Piccadilly Circus is quite simply the centre of London life; not only is it right next door to the world famous West End, it also links well-known shopping streets, such as Regent Street and Oxford Street; it is a short walk away from film premiere capital Leicester Square and it is a hop, skip and a jump from two major art galleries, the National Gallery and the National Portrait Gallery. It is a huge tourist attraction so there is little wonder as to why it has its very own tube station and a line named after it.
The Piccadilly line can be found on the tube map in the colour dark blue, making it easy for those who have procured a London West End Package in one of the best hotels in West End London to find their way to their accommodation. It comes in fourth in the busiest tube line category with a staggering 210,000,000 passengers travelling on it every year which is hardly surprising when considering that the Piccadilly line runs through stops thats are home or near to some of the most famous tourist spots in the city, including Harrods, Buckingham Palace, Piccadilly Circus (obviously), Covent Garden and Hyde Park. The Piccadilly line is also a direct link to the busiest airport in Europe, Heathrow airport, and holiday makers and people on business are regular travellers on this underground line. The Piccadilly line runs through Zone 1 and is the second longest line after the red Central line as well as coming second in the category of most stations on a line, number one being the District line.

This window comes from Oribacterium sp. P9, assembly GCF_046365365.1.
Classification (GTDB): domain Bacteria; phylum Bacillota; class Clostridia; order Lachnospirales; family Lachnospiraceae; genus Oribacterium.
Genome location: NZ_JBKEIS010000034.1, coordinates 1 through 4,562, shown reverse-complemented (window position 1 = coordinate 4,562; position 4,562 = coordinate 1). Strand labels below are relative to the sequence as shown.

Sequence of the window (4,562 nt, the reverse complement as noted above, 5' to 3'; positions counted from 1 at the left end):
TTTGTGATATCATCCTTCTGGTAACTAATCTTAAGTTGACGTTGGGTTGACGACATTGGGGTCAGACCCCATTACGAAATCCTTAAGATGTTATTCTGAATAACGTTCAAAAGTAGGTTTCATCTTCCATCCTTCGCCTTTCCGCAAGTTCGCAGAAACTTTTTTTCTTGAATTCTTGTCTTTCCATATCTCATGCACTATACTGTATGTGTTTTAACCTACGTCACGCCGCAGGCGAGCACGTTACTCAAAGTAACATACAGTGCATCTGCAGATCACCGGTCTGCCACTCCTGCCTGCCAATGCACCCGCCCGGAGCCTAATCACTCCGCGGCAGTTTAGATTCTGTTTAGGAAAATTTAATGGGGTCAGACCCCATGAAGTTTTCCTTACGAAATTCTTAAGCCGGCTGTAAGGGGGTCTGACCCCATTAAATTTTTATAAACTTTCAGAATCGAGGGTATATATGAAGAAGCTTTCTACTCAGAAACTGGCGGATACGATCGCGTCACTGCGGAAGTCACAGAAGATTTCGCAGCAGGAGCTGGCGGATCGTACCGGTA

The Piccadilly line started life as the Great Northern, Piccadilly & Brompton Railway which was owned by the UERL, Underground Electric Railways Company of London. The line opened in December 1906 and it started from Finsbury Park and ran all the way to Hammersmith. In 1910, all of UERL lines were merged by an Act of Parliament and they became the London Electric Railway Company and, after extensive work on the lines and stations, Piccadilly Station was open to the public in December 1928. The station was the top of the range with brand new escalators replacing lifts and an underground booking hall; this station became the the poster station for the entire railway network renovation programme.
Renovations had to take place earlier than originally planned due to the 7/7 bombings in 2005. A Piccadilly line train was bombed between Kings Cross Station and Russell Square, sadly killing 26 people, as well as two attacks on on the yellow Circle line and one in Tavistock Square that took place on a bus. The entire tube line was evacuated and an extensive rebuild took place with parts of the line reopening the next day while the affected areas resumed their schedules four weeks after the attacks. Today, echos of the original station can still be seen, despite the terrorist attack, but there are plans for a Piccadilly line renovation where the station and line will be brought up to the modern age.